Follow Us:
Wednesday, March 03, 2021

Explained: How Buddha Nullah turned from a stream into a stinking drain, now polluting river Sutlej

What is Buddha Nullah, how severely it is polluted, and how both Punjab Pollution Control Board (PPCB) and Ludhiana Municipal Corporation (LMC) are responsible for the mess that it is in?

Written by Divya Goyal |
August 28, 2019 8:51:22 am
Buddha Nullah, Punjab floods, Punjab rains, Punjab news, Sutlej river, Express Explained The point where Buddha Nullah (dark water) merges into river Satluj in Ludhiana. Gurmeet Singh

Residents in several colonies in Ludhiana city were forced to live amidst stench and in fear of disease outbreak for several days after stinking, polluted water from overflowing Buddha Nullah flooded the streets and their homes. The Indian Express explains what is Buddha Nullah, how severely it is polluted, and how both Punjab Pollution Control Board (PPCB) and Ludhiana Municipal Corporation (LMC) are responsible for the mess that it is in.

What is Buddha Nullah?

Originating at village Koom Kalan of Ludhiana and running for 47 kms till Walipur Kalan where it merges with River Sutlej, this stream carrying fresh water was earlier known as ‘Buddha Dariya’. Over the years, the name got changed to Buddha Nullah (drain) owing to the sewage, industrial and domestic waste that is dumped into it in the 14-km stretch within Ludhiana city municipal corporation limits beginning from Tajpur road.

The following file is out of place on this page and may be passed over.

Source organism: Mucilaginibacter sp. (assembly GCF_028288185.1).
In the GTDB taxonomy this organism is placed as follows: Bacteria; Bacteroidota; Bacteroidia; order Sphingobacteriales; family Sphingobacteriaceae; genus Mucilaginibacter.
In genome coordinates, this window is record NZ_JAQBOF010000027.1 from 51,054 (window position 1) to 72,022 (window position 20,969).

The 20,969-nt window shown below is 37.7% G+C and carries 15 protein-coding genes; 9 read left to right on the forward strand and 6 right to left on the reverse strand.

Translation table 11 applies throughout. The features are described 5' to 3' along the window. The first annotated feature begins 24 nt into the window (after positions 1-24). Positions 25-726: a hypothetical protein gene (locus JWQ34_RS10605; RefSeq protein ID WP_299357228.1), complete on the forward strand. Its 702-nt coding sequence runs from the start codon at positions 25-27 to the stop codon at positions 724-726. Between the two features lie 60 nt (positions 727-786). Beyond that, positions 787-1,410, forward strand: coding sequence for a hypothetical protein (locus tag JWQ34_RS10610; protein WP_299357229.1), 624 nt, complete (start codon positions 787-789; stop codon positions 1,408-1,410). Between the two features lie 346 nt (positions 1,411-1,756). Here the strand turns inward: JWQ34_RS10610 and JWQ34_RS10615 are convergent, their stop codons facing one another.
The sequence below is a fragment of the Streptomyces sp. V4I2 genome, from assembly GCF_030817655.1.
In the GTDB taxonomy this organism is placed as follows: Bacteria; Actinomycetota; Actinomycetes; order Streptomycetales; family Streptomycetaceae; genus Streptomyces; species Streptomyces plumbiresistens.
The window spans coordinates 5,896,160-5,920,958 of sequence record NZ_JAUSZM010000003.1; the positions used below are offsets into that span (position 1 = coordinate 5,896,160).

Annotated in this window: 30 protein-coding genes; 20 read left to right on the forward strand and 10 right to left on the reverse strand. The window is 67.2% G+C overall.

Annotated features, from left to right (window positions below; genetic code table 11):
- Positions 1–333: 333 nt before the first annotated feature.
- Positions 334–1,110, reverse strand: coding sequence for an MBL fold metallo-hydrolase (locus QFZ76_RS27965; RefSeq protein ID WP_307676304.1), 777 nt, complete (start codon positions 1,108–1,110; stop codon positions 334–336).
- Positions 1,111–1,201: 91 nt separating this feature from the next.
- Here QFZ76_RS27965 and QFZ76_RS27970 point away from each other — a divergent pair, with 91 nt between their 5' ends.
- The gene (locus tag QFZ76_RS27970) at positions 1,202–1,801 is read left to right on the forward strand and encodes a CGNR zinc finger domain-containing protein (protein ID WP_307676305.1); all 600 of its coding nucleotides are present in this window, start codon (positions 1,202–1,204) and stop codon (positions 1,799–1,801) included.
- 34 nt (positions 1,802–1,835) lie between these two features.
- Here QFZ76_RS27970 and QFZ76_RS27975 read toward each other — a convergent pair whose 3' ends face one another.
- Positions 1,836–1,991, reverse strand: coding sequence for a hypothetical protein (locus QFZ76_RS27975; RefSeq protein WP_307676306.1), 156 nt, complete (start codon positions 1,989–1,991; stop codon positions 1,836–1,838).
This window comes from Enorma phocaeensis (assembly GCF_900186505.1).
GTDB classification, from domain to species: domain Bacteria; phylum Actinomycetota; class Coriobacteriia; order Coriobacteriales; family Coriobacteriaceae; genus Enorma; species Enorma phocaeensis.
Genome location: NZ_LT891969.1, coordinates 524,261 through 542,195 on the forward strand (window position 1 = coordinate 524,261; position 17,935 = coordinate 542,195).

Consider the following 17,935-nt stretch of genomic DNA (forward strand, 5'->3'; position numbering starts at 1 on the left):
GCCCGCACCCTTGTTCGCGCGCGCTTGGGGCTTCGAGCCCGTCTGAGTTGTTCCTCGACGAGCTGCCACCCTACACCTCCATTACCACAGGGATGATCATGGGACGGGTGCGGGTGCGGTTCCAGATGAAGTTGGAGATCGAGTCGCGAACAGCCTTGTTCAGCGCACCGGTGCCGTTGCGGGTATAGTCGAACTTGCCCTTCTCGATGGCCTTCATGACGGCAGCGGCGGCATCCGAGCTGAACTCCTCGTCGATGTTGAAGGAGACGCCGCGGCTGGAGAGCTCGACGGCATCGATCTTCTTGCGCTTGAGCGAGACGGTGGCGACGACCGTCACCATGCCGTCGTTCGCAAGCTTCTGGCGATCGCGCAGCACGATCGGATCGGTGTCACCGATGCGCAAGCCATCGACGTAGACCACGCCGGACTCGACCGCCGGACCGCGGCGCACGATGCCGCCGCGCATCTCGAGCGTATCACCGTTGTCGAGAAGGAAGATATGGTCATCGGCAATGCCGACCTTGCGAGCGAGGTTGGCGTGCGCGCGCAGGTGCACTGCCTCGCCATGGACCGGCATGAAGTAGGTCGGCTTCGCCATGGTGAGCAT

What are the major sources of pollution? Is Ludhiana MC also contributing in polluting the stream directly?

There are three major sources polluting Buddha Nullah – untreated sewage waste from Ludhiana city Sewage Treatment Plants (STPs), untreated industrial effluents from 228 dyeing units, and 16 ‘outlets’, which are directly releasing sewage and industrial waste into the stream. Of these 16 outlets, 11 are “MC disposal points” through which the civic body is directly releasing untreated sewage waste into the stream.

As per the Action Plan for Clean River Sutlej-2019 prepared by directorate of environment and climate change, department of science and technology, Government of Punjab: Of 2,423 industrial units in Punjab polluting the Sutlej, the majority 2,028 are in Ludhiana including 228 dyeing and 1,649 electroplating and surface treatment units which directly or indirectly release untreated waste in Buddha Nullah. PPCB too has been accused of not taking action against these units.

The untreated sewage waste from Ludhiana’s Jamalpur and Balloke STPs also goes into it. Against the capacity to treat 48 MLD (million liters a day), Jamalpur STP gets 205 MLD on an average daily. The Balloke STP gets 268 MLD against 257 MLD capacity. Both STPs mostly remain dysfunctional. The excess untreated waste also goes into the stream.

Some industries also release untreated waste into MC sewage, which too goes into the nullah, says the document.

How is Buddha Nullah further polluting the Sutlej?

The Action Plan report says that Buddha Nullah directly pollutes the Sutlej by carrying discharge from seven Ludhiana villages, Ludhiana city (except Bhattian STP) and Sahnewal town with its total estimated discharge being 5.92 lakh KLD (kilo liters per day) into the river. Of this, 5.89 lakh KLD discharge comes from Ludhiana city.

How severe is the pollution in Buddha Nullah?

In April 2019, the PPCB started monthly sampling from 15 locations where the stream flows. As per the average Buddha Nullah monitoring data from April to June, the biochemical oxygen demand (BOD) was recorded from 65 to 2,112 mg/l while it should not be more than 30. At three locations it was more than 1,400 mg/l including the highest 2,112 mg/l at Haibowal dairies.